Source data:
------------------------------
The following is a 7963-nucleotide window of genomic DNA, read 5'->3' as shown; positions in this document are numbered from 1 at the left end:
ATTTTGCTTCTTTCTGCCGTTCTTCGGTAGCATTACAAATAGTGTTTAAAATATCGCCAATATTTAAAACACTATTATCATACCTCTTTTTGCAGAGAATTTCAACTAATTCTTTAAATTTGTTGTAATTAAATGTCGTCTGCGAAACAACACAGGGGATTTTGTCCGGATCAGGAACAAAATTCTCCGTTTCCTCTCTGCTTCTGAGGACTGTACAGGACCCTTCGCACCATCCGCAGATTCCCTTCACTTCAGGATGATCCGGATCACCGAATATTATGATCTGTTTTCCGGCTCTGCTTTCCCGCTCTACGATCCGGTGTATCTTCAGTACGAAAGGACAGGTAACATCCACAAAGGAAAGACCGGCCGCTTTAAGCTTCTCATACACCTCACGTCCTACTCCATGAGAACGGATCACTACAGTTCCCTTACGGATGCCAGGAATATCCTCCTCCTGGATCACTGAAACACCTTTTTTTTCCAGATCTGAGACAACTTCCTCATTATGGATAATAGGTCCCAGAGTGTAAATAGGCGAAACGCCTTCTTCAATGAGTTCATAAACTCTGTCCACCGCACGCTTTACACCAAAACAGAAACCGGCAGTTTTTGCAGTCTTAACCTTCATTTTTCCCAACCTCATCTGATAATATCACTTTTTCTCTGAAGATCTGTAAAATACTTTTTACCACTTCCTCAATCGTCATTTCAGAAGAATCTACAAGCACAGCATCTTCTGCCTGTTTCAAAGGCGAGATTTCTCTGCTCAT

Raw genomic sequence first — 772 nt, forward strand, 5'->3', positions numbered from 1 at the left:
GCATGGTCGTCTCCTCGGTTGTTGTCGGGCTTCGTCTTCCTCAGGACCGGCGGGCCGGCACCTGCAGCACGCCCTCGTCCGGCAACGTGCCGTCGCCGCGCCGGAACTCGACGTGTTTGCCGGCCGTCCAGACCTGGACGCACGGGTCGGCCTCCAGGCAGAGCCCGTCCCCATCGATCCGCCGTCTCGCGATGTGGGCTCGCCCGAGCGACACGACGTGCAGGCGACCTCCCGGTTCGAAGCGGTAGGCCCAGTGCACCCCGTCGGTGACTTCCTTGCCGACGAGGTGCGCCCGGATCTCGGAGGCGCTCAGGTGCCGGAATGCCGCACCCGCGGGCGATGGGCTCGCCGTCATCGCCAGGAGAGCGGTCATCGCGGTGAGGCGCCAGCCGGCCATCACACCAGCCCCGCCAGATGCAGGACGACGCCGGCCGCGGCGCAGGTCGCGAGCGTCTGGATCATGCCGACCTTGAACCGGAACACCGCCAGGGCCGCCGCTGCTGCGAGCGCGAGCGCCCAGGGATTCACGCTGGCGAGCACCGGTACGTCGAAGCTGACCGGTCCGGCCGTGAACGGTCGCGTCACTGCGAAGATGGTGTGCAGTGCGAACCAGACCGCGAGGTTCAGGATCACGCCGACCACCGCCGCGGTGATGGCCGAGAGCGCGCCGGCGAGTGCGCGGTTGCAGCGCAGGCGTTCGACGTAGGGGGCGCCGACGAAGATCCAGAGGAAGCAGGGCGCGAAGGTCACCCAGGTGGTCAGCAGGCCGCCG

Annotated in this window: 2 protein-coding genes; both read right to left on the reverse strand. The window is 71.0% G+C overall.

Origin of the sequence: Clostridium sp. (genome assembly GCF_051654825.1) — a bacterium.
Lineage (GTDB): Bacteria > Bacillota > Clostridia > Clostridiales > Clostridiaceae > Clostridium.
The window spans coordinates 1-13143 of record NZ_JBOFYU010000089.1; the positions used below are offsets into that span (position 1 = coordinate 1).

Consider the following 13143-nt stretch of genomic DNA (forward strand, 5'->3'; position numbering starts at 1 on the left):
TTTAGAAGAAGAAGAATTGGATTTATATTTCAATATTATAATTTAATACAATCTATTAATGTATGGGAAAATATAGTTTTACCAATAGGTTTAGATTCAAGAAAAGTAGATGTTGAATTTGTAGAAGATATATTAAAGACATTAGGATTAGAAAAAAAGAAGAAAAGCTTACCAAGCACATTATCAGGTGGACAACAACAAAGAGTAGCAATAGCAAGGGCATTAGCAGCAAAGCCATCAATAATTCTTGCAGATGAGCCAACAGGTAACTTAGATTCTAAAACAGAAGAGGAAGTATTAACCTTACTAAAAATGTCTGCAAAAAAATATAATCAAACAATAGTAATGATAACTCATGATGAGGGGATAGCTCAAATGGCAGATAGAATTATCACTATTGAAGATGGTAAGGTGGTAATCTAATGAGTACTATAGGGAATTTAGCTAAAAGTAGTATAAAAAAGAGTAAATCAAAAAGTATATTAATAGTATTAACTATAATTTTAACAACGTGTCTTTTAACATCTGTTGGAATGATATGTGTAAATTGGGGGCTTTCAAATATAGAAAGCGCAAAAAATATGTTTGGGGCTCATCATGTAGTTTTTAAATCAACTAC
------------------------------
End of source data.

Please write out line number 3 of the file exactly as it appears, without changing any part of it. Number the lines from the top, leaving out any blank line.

Raw genomic sequence first — 772 nt, forward strand, 5'->3', positions numbered from 1 at the left: